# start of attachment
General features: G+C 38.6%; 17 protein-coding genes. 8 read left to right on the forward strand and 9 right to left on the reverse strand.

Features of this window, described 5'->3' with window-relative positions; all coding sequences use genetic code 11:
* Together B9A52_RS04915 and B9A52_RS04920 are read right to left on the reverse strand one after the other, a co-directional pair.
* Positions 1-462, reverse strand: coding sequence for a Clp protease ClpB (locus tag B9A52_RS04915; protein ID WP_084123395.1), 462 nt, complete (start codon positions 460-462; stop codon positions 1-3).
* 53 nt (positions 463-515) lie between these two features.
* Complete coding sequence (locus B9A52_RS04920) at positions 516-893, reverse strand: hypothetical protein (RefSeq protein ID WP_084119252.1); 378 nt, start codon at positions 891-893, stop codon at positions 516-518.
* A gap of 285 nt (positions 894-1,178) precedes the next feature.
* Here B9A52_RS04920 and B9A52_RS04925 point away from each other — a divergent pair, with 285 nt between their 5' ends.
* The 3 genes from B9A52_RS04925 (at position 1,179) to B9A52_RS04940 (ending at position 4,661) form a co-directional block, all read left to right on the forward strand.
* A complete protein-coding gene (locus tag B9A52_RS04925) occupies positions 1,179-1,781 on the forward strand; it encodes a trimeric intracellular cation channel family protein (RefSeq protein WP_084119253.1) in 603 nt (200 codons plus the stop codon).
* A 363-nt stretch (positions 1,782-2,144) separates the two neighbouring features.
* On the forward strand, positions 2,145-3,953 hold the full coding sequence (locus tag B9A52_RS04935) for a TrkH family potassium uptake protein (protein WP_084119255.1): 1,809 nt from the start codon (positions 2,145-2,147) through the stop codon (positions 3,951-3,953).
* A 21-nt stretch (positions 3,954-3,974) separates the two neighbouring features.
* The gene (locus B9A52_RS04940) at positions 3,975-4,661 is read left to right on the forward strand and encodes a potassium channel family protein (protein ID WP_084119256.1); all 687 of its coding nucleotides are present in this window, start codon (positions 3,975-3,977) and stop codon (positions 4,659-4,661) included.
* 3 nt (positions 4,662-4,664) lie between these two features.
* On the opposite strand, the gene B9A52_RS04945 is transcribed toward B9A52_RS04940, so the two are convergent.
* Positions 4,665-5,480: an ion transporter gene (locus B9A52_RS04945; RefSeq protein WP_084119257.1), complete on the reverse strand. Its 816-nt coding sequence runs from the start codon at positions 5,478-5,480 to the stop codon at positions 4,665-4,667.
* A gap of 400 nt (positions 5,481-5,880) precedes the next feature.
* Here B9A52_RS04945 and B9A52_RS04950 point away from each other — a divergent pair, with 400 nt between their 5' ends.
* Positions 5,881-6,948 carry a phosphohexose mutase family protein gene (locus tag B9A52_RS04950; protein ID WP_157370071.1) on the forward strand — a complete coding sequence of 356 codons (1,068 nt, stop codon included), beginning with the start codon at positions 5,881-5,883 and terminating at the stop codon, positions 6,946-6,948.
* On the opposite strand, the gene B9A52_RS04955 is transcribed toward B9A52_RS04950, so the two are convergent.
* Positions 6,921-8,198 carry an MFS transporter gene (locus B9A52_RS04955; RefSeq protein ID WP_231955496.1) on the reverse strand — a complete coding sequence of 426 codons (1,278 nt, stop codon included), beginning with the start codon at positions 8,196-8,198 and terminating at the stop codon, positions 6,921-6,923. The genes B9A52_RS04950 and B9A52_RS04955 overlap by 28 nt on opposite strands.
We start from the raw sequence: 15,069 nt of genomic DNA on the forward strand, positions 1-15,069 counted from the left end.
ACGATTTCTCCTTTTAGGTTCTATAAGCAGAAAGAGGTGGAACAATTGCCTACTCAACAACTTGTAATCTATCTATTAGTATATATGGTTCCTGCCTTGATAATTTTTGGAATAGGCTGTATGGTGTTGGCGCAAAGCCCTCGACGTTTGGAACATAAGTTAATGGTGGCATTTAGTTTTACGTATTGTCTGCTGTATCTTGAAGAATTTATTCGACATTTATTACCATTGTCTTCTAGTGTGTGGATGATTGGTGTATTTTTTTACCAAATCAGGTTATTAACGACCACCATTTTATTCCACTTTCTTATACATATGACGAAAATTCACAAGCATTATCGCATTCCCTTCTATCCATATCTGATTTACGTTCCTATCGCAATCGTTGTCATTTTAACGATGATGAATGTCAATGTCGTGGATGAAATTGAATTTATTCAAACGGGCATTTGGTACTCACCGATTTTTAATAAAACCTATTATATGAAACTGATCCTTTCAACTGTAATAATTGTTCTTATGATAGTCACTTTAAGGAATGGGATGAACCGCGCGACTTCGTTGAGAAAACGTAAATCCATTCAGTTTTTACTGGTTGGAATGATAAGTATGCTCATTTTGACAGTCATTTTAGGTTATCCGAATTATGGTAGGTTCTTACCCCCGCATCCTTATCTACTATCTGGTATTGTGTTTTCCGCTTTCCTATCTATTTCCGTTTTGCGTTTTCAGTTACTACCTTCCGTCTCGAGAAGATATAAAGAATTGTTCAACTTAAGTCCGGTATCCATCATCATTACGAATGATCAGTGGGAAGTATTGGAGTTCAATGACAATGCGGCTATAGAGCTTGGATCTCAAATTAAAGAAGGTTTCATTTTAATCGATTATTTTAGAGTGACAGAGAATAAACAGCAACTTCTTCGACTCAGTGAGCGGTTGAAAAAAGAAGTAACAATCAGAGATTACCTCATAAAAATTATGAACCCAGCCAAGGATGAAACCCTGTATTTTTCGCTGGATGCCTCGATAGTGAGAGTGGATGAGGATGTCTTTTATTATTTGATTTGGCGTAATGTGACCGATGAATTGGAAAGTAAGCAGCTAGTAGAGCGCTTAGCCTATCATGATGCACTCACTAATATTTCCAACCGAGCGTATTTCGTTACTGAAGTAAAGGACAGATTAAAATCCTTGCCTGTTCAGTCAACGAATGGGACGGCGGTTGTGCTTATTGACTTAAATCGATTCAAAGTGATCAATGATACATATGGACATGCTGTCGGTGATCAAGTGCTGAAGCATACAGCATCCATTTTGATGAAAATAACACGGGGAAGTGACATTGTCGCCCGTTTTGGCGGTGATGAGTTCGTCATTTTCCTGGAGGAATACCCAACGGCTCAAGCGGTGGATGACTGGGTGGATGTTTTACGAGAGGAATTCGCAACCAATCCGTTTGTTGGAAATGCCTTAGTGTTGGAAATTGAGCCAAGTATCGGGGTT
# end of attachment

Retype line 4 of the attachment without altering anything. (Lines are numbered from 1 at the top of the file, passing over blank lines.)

* Positions 1-462, reverse strand: coding sequence for a Clp protease ClpB (locus tag B9A52_RS04915; protein ID WP_084123395.1), 462 nt, complete (start codon positions 460-462; stop codon positions 1-3).